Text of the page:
Adapting the Existing DHIS2 to Support Supply Chain Decision Making in Botswana
The USAID Global Health Supply Chain Program worked with Botswana’s Ministry of Health to integrate supply chain data into the national HMIS, facilitating triangulation of treatment and commodity data for HIV and other health programs
In Botswana, the Ministry of Health (MoH) and other supply chain actors had a wealth of data from many sources, including the Warehouse Management System, Excel-based monthly LMIS reports, data from the Quantification Analytics Tool (QAT)5, monthly patient reports, and others. Health facilities did a good job reporting stock levels and other key data. Yet, the lack of integration of all the systems required manual workarounds and made it difficult to analyze and leverage all data for decision making to ensure a reliable supply of health commodities at the last mile. Also, since most tools were standalone and not interoperable, data were accessible only to a few users. The existing tools generated reports that needed further analyses and interpretation.
After careful analysis and consultation with the MoH and other stakeholders, the USAID Global Health Supply Chain Program – Procurement and Supply Management project (GHSC–PSM) launched an initiative in March 2021 to integrate the various data platforms in Botswana’s DHIS2. and create new dashboards to help supply chain managers to make decisions about procurement, redistribution of commodities between health facilities, and other actions.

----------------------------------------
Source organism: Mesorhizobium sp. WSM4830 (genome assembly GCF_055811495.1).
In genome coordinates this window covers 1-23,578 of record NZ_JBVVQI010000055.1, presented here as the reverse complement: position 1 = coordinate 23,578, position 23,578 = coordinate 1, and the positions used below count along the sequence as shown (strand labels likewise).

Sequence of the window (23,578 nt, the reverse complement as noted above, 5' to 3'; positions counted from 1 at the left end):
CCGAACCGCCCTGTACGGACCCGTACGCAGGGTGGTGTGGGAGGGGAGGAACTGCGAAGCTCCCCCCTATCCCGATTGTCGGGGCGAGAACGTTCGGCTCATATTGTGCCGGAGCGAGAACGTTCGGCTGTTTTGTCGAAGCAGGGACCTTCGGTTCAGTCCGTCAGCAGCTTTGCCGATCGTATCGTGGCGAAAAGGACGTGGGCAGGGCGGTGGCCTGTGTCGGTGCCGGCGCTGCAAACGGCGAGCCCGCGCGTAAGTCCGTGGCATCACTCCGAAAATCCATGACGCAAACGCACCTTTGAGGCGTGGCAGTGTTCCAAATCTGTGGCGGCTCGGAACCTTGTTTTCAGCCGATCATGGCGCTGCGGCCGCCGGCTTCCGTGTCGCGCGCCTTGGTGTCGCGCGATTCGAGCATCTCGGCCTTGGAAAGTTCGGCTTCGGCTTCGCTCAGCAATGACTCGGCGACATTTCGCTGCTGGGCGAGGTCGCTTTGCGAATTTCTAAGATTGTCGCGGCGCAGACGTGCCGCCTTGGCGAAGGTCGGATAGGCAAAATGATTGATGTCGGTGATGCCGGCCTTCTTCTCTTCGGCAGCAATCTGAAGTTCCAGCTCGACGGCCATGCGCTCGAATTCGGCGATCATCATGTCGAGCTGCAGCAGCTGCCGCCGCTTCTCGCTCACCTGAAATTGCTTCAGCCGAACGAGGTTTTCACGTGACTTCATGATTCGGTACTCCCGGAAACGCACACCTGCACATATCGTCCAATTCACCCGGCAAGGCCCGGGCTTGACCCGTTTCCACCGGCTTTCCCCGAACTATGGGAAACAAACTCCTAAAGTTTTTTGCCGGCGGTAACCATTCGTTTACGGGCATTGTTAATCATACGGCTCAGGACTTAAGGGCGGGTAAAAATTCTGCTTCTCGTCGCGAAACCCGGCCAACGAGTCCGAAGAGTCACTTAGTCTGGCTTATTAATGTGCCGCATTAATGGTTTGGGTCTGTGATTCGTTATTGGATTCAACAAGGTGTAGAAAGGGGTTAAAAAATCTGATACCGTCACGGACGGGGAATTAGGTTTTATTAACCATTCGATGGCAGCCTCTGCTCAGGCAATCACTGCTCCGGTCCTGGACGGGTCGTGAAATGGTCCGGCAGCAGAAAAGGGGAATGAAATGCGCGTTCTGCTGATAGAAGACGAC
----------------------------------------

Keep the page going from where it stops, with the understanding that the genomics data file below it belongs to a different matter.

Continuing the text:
Instead of introducing new software, the MoH preferred to integrate and enhance DHIS2 because MoH staff were already familiar with it. For the last several years, DHIS2 has been used in the country for monthly reporting on ARVs, prevention of mother-to-child HIV transmission, malaria programs, and MoH surveys and surveillance activities, but had not been used as a platform for supply chain management. DHIS2 is also being used for several COVID-19-related activities, including surveillance and vaccination reporting. Importantly, the system is open-source and the Botswana government already owned and managed a server dedicated to operating it. Leveraging the existing resources rather than developing new software saved resources and reduced the need to retrain supply chain workers.
“We might have done this earlier if we had completely understood DHIS2’s capabilities and applications to supply chain management. Once you get to know it better, you realize that it can be customized and has tremendous potential for data storage and reporting, and display of data analytics and visualizations.”
Ashenafi Desta Hordofa – Logistics Management Unit Manager, GHSC–PSM
To create the new dashboards focused on supply chain management, GHSC–PSM contracted with a software company recognized for its extensive experience working with DHIS2. The company deployed a small team of five who made all the necessary changes by 2021. Since then, at monthly technical working group discussions with the central medical store (CMS), GHSC–PSM, USAID, several non-governmental organizations, and other key partners, supply chain managers have used the powerful new dashboards and data visualizations to identify risks to commodity availability at all levels of the supply chain, including the last mile. The system includes all commodities in Botswana’s public health system. A common discussion point concerns the current stock situation at CMS and, if stocks of a commodity are low, planning for stock redistribution from health facilities with excess stock to those at risk of stockout until deliveries arrive to replenish the CMS. CMS also uses the analysis in the dashboards to decide on the quantity of stocks to replenish health facilities.